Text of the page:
My Independence – End of a beginning

This is the final post in the series I started a few years back when I left US and landed in India (see first partsecond part and third part). It has been an inordinately long time since I wrote last in this series, and it must be attributed to my lack of perspective on things that were unfolding in my journey. It took me time to make sense of some things!

In my last post 20 months back, I had outlined a few options around rejigging my portfolio and I had to choose one or more:

  1. Continue to stay 1-person army and try to become high-end (thereby increasing my per-hour revenue)
  2. Hire and grow Palash into a consulting practice
  3. Rejig my portfolio by moving from people-intensive offering to technology-intensive offering

It turns out that I had not accounted for vagaries of my mind! I ended up making a choice that was not on the list by any stretch of imagination.  (more…)

Workplace Reality #9: What leaders say can be very different than what they mean

This post is part of the series on 9 Realities of Modern Workplace.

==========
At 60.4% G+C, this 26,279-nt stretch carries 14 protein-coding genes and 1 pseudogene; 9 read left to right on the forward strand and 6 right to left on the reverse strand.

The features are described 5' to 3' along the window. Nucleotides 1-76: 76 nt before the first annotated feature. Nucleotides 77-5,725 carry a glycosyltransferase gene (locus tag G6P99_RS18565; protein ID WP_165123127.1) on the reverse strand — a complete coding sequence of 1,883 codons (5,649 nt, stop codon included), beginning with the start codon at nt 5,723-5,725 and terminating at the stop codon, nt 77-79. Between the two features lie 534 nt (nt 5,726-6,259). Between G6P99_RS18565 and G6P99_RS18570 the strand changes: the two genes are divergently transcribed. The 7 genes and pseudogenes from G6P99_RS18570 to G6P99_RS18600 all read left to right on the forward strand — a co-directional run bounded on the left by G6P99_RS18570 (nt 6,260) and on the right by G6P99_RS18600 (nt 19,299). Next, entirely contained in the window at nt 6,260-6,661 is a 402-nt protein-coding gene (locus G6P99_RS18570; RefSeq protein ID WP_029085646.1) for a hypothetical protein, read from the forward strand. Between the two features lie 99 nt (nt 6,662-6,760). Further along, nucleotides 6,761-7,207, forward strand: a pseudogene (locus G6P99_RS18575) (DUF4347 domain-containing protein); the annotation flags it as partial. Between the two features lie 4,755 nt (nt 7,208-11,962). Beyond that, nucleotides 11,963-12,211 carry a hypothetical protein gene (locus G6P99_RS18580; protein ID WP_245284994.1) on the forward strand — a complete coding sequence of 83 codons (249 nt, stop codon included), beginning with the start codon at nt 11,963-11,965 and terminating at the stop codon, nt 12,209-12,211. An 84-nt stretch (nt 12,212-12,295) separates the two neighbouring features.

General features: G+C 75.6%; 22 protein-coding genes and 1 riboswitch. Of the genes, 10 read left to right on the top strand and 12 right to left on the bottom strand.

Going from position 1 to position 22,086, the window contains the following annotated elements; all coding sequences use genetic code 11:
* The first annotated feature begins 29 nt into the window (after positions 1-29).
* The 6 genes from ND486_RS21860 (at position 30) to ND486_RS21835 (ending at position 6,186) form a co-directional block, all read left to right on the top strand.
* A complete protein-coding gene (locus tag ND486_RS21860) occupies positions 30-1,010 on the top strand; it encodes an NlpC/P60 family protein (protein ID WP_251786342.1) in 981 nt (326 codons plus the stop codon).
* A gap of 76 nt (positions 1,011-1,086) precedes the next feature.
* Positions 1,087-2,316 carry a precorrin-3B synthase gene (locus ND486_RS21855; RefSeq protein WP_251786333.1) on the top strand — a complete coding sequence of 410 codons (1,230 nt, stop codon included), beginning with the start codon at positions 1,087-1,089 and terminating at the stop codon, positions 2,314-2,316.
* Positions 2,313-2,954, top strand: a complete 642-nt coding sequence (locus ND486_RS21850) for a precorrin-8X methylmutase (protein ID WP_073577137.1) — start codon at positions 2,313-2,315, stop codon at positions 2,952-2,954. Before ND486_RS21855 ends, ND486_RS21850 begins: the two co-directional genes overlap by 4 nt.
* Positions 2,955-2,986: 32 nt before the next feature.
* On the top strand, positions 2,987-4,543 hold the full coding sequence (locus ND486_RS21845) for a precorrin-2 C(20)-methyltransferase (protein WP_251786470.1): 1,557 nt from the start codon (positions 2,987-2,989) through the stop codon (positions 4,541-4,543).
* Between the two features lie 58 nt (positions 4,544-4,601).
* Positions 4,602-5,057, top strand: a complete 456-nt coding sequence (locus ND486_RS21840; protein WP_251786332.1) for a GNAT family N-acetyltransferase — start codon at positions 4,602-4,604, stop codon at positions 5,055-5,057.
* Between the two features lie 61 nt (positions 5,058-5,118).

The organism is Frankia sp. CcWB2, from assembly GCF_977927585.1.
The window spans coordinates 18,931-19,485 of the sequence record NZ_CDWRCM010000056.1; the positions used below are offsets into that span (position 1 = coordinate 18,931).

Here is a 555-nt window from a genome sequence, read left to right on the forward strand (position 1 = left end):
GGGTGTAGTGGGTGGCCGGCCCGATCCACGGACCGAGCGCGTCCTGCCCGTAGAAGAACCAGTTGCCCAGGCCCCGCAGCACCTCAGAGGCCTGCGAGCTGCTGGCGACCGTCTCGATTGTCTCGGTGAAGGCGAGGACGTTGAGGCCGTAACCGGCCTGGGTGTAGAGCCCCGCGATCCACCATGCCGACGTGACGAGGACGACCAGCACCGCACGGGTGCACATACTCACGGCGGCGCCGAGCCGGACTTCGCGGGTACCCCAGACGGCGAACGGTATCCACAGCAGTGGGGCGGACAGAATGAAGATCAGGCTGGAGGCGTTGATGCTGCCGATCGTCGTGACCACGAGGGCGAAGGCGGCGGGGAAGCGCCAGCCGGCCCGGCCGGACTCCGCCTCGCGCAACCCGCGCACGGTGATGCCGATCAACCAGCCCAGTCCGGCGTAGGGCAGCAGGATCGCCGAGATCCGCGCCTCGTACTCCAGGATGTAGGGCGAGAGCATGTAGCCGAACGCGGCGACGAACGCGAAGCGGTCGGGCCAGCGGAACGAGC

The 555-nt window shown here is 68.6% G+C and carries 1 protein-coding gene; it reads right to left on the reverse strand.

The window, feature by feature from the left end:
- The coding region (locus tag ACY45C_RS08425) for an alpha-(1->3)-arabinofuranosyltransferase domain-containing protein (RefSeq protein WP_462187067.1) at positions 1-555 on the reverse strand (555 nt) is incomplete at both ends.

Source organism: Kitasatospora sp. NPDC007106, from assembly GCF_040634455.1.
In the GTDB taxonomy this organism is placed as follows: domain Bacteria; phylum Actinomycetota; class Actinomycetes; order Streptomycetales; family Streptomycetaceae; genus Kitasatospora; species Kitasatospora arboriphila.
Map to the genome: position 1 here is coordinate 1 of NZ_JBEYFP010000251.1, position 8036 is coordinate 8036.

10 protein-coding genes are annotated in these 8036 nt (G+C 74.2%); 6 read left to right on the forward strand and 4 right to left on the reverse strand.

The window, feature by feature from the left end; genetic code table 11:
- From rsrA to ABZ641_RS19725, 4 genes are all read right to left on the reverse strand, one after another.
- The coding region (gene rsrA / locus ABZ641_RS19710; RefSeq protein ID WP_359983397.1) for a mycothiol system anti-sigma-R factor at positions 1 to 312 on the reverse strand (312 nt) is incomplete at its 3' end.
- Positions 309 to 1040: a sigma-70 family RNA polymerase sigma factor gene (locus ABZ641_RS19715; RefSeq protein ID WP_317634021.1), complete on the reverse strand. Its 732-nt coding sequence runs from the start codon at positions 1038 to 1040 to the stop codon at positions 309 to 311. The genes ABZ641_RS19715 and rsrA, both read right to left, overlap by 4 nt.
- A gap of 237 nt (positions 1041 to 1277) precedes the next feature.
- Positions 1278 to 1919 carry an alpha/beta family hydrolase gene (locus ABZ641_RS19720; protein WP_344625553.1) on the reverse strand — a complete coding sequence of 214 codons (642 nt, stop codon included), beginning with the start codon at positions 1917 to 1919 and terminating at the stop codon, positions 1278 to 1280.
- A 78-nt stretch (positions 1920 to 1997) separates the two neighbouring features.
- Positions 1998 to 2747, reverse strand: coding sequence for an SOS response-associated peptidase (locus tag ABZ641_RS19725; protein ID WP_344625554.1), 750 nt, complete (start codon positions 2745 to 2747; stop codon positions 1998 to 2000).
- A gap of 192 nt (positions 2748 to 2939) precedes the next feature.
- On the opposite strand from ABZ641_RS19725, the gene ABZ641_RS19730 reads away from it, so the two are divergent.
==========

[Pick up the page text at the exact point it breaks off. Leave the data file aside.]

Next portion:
In this post, we talk about Reality #9: “What leaders say can be very different than what they mean“. This reality should be interpreted as the gap between speech and intent, or speech and action (because intent is what is acted upon).

Why speech-action gap

There are 3 primary reasons this happens.

Justifying hard-to-justify acts

Leaders, like everyone else, need to justify their acts, esp. if they do things that seem odd or unfair to an employee or a group. For example, when a critical employee wants to leave, a leader may offer him/her disproportionately (and unfairly) high salary to keep and meet the organization goals, at least for the short-term. When being asked about this situation, they may say things which will cause speech-action gap.

Handling information flow restriction

Information flow in an organization is restricted by design – things a leader knows aren’t always things he/she can say. In these situations, leader may end up saying things which aren’t backed up by action or subsequent events. For example, the company may be looking to acquire a company to replace their existing product. However, the leader may not want to rock the boat by telling the employees working on existing product about this, even though he will be acting with this knowledge. This will result in a speech-action gap.

Lack of self-awareness

Sometimes, the leader doesn’t realize that his speech doesn’t match his action. For example, managers know that micro-managing is a bad idea, but some of the managers don’t realize that their own style is that of micro-managing (in the eyes of their team members at least). This is due to lack of self-awareness.

How to deal with speech-action gap